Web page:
Secretary of State Hillary Rodham Clinton and Bahrain's crown prince,… (Jim Watson / AFP/Getty Images )
Reporting from Washington — President Obama pressed Bahrain's crown prince to ease the Persian Gulf state's brutal crackdown on its political opposition and urged him to "hold accountable" those responsible for human-rights abuses against unarmed demonstrators.
In an Oval Office meeting Tuesday with Salman bin Hamad Khalifa, Obama welcomed the kingdom's decision to lift emergency security measures that were imposed to quell the protests, as well as its announcement that the government and its opponents would begin talks on political reform, the White House said in a statement.
U.S. officials have been urging Bahrain for weeks to ease the crackdown, which has relied on troops from neighboring Saudi Arabia. Thousands of Bahrainis have been arrested since mid-March, and many were beaten or tortured.
Obama didn't specify who in the government should be held accountable for abusing demonstrators.
U.S. officials are worried that the rough treatment of the Shiite-dominated protesters by the Sunni Muslim regime could set off sectarian strife in the region. The Bahraini regime's tough measures are also embarrassing for the Obama administration because the president has professed support for the uprisings that have swept the Arab world.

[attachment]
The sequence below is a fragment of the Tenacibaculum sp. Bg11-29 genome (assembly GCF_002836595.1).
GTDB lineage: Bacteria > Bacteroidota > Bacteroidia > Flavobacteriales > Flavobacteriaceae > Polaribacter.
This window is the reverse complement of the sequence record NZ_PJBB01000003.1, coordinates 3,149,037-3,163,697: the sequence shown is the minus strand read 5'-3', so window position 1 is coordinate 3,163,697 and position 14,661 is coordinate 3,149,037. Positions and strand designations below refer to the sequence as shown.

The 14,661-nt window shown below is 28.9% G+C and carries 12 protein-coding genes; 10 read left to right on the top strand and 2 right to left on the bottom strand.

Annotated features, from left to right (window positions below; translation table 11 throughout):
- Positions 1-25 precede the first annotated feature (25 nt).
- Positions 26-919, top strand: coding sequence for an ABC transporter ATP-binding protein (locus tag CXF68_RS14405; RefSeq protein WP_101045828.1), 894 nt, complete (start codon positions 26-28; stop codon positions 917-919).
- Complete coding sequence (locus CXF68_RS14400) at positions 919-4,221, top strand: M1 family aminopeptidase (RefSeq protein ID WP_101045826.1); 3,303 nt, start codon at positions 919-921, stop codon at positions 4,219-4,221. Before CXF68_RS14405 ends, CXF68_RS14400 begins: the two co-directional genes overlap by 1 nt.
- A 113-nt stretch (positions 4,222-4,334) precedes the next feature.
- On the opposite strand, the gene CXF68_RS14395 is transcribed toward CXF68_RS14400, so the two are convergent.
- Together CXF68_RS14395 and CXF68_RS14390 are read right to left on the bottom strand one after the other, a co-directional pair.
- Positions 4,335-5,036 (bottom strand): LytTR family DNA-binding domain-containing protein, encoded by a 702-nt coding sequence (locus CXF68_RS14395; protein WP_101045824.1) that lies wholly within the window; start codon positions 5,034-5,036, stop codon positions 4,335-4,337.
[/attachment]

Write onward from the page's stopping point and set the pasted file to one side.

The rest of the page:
Bahraini officials, who fear the growing instability will undermine their economy, are eager for signs of U.S. support. The kingdom's bonds were recently downgraded by Moody's, and it is not certain whether a high-visibility Formula One race will be held in the kingdom this fall, as has been scheduled.
At an appearance at the State Department, Khalifa, who is considered the most liberal member of the royal family, promised that "we are committed to reform in both the political and economic spheres."
Secretary of State Hillary Rodham Clinton offered no hint of the administration's frustration at getting Bahrain, which is home to the U.S. Navy's 5th Fleet, to engage with pro-democracy forces.
"Bahrain is a partner, and a very important one, to the United States," she said.
Human rights advocates say they will wait to see whether the regime backs off its security crackdown, as promised.
Tom Malinowski, Washington director for Human Rights Watch, said Bahraini authorities could keep tight control on the opposition even without a strict emergency security law.
"It is still not clear what the meaning of a resumption of the political dialogue will be" because hundreds of opposition members remain in jail, he said.